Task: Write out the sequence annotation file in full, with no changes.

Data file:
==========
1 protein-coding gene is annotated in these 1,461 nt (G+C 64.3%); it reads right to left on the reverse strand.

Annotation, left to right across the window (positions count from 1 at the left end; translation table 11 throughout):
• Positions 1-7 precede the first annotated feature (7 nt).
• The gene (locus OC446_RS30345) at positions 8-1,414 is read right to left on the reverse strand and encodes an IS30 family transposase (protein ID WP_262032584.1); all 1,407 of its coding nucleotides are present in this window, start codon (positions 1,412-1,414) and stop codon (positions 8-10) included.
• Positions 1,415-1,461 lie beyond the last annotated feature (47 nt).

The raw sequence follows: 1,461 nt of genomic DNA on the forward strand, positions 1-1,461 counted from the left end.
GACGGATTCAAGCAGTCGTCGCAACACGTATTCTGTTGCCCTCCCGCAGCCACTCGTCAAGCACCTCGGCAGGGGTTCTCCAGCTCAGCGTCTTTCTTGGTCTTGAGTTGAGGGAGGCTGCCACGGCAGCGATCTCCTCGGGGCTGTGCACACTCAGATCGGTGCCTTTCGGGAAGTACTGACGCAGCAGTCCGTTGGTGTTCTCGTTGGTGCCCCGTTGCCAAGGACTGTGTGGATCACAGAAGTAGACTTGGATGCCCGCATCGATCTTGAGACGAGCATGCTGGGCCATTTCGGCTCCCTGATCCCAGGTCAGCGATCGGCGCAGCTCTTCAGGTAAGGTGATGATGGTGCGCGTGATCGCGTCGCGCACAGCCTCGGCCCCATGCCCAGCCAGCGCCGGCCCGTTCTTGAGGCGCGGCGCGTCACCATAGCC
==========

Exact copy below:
1 protein-coding gene is annotated in these 1,461 nt (G+C 64.3%); it reads right to left on the reverse strand.

Annotation, left to right across the window (positions count from 1 at the left end; translation table 11 throughout):
• Positions 1-7 precede the first annotated feature (7 nt).
• The gene (locus OC446_RS30345) at positions 8-1,414 is read right to left on the reverse strand and encodes an IS30 family transposase (protein ID WP_262032584.1); all 1,407 of its coding nucleotides are present in this window, start codon (positions 1,412-1,414) and stop codon (positions 8-10) included.
• Positions 1,415-1,461 lie beyond the last annotated feature (47 nt).

The raw sequence follows: 1,461 nt of genomic DNA on the forward strand, positions 1-1,461 counted from the left end.
GACGGATTCAAGCAGTCGTCGCAACACGTATTCTGTTGCCCTCCCGCAGCCACTCGTCAAGCACCTCGGCAGGGGTTCTCCAGCTCAGCGTCTTTCTTGGTCTTGAGTTGAGGGAGGCTGCCACGGCAGCGATCTCCTCGGGGCTGTGCACACTCAGATCGGTGCCTTTCGGGAAGTACTGACGCAGCAGTCCGTTGGTGTTCTCGTTGGTGCCCCGTTGCCAAGGACTGTGTGGATCACAGAAGTAGACTTGGATGCCCGCATCGATCTTGAGACGAGCATGCTGGGCCATTTCGGCTCCCTGATCCCAGGTCAGCGATCGGCGCAGCTCTTCAGGTAAGGTGATGATGGTGCGCGTGATCGCGTCGCGCACAGCCTCGGCCCCATGCCCAGCCAGCGCCGGCCCGTTCTTGAGGCGCGGCGCGTCACCATAGCC